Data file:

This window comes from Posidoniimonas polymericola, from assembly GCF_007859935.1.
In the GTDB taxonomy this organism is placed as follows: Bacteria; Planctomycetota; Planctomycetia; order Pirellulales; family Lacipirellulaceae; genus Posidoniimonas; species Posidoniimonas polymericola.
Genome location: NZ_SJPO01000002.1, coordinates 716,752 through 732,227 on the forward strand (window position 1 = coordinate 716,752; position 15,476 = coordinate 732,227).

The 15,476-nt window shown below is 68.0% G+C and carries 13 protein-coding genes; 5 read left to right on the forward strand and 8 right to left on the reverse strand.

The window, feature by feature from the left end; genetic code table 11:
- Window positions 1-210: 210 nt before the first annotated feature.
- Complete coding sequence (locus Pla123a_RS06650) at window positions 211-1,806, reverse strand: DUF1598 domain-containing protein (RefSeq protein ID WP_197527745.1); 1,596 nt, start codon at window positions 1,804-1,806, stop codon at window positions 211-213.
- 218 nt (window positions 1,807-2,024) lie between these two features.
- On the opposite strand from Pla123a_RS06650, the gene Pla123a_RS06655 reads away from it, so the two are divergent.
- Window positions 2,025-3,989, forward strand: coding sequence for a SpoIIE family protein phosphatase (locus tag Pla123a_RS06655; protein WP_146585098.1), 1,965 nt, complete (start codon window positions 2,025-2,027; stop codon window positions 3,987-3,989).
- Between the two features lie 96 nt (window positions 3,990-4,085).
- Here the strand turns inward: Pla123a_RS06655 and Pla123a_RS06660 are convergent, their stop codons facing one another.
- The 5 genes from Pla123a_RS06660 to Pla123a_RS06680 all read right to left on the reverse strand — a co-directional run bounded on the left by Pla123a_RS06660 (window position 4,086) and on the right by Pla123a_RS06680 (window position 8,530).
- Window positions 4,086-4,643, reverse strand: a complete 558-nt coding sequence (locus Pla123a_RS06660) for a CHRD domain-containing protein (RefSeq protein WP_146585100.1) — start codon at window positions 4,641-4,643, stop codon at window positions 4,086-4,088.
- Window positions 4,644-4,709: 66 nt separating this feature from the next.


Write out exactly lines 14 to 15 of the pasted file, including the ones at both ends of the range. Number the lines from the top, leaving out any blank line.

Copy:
- Window positions 4,086-4,643, reverse strand: a complete 558-nt coding sequence (locus Pla123a_RS06660) for a CHRD domain-containing protein (RefSeq protein WP_146585100.1) — start codon at window positions 4,641-4,643, stop codon at window positions 4,086-4,088.
- Window positions 4,644-4,709: 66 nt separating this feature from the next.